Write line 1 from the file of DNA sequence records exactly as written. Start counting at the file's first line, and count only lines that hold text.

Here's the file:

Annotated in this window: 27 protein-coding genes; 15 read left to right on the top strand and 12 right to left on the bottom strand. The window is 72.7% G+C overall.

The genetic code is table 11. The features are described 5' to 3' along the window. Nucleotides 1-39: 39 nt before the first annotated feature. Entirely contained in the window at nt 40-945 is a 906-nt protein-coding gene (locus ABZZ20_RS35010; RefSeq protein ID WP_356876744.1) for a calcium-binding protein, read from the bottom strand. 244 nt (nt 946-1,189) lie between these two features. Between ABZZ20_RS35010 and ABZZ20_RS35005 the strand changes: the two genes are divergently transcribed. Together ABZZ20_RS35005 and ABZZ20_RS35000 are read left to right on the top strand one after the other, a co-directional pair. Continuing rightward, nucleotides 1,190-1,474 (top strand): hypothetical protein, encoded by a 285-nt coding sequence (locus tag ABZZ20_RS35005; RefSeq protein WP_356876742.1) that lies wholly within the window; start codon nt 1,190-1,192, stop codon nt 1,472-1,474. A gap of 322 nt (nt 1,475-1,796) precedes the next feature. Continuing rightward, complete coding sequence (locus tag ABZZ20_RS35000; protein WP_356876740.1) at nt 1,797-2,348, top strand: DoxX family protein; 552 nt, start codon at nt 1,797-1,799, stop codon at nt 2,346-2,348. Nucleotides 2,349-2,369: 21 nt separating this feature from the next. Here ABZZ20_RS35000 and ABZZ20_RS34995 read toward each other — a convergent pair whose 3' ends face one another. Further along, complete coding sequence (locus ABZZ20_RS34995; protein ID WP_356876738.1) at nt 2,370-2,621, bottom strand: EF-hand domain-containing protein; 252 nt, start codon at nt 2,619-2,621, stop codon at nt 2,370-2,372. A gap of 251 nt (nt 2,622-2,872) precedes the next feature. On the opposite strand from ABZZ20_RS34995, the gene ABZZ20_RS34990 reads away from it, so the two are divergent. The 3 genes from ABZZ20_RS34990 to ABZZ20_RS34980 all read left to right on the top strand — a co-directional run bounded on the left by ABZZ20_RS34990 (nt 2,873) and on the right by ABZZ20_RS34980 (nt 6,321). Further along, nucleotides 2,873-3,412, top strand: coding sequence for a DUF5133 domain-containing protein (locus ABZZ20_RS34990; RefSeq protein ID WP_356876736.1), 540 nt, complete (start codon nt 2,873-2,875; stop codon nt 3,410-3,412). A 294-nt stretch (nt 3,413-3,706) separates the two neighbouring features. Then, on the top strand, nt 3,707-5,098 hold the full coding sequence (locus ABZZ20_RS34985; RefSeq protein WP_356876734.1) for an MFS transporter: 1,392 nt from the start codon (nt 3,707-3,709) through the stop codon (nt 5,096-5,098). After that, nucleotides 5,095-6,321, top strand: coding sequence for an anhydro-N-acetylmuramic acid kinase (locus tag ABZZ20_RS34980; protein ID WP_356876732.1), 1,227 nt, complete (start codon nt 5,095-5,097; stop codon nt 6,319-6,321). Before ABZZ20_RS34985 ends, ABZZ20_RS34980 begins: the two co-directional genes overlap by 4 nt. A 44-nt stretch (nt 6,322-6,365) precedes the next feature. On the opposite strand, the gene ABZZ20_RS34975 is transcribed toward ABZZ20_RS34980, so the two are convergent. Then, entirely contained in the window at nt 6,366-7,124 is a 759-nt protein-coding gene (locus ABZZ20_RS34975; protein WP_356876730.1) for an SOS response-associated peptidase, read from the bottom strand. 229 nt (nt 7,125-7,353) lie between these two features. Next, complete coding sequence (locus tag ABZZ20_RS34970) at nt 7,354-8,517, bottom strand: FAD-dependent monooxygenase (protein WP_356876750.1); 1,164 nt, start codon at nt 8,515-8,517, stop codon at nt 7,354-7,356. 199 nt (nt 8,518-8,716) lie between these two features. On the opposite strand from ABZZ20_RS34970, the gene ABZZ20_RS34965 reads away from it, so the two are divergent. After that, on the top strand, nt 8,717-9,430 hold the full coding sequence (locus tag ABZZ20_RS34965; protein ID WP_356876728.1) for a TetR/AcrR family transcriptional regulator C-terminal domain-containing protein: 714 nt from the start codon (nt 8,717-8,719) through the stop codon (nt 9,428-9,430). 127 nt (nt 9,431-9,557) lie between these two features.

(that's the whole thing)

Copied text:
Annotated in this window: 27 protein-coding genes; 15 read left to right on the top strand and 12 right to left on the bottom strand. The window is 72.7% G+C overall.